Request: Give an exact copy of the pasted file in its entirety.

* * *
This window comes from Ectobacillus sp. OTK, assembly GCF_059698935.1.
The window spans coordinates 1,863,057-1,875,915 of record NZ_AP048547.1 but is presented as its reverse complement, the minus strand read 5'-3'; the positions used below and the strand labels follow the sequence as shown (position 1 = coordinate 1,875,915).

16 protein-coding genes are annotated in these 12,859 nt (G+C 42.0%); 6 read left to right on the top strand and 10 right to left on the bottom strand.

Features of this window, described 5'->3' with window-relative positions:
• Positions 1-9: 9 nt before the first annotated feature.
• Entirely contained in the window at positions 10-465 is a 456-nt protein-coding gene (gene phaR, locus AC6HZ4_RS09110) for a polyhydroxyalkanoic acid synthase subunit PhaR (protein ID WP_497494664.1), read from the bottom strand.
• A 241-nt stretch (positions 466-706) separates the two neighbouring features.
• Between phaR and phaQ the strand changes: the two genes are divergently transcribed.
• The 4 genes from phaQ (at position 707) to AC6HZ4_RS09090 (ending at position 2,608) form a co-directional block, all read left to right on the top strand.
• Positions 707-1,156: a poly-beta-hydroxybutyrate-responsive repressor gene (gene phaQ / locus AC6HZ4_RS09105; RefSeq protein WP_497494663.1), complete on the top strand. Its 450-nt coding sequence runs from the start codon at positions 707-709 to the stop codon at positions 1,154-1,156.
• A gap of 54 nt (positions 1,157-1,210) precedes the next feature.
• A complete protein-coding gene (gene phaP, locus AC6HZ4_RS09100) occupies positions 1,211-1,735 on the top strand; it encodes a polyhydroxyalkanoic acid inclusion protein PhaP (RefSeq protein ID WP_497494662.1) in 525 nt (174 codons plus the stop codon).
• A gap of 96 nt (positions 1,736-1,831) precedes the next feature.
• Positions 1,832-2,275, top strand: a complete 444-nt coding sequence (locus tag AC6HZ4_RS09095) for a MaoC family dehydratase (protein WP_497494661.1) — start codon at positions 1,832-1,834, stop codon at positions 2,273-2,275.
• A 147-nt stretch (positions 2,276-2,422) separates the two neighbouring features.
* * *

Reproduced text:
This window comes from Ectobacillus sp. OTK, assembly GCF_059698935.1.
The window spans coordinates 1,863,057-1,875,915 of record NZ_AP048547.1 but is presented as its reverse complement, the minus strand read 5'-3'; the positions used below and the strand labels follow the sequence as shown (position 1 = coordinate 1,875,915).

16 protein-coding genes are annotated in these 12,859 nt (G+C 42.0%); 6 read left to right on the top strand and 10 right to left on the bottom strand.

Features of this window, described 5'->3' with window-relative positions:
• Positions 1-9: 9 nt before the first annotated feature.
• Entirely contained in the window at positions 10-465 is a 456-nt protein-coding gene (gene phaR, locus AC6HZ4_RS09110) for a polyhydroxyalkanoic acid synthase subunit PhaR (protein ID WP_497494664.1), read from the bottom strand.
• A 241-nt stretch (positions 466-706) separates the two neighbouring features.
• Between phaR and phaQ the strand changes: the two genes are divergently transcribed.
• The 4 genes from phaQ (at position 707) to AC6HZ4_RS09090 (ending at position 2,608) form a co-directional block, all read left to right on the top strand.
• Positions 707-1,156: a poly-beta-hydroxybutyrate-responsive repressor gene (gene phaQ / locus AC6HZ4_RS09105; RefSeq protein WP_497494663.1), complete on the top strand. Its 450-nt coding sequence runs from the start codon at positions 707-709 to the stop codon at positions 1,154-1,156.
• A gap of 54 nt (positions 1,157-1,210) precedes the next feature.
• A complete protein-coding gene (gene phaP, locus AC6HZ4_RS09100) occupies positions 1,211-1,735 on the top strand; it encodes a polyhydroxyalkanoic acid inclusion protein PhaP (RefSeq protein ID WP_497494662.1) in 525 nt (174 codons plus the stop codon).
• A gap of 96 nt (positions 1,736-1,831) precedes the next feature.
• Positions 1,832-2,275, top strand: a complete 444-nt coding sequence (locus tag AC6HZ4_RS09095) for a MaoC family dehydratase (protein WP_497494661.1) — start codon at positions 1,832-1,834, stop codon at positions 2,273-2,275.
• A 147-nt stretch (positions 2,276-2,422) separates the two neighbouring features.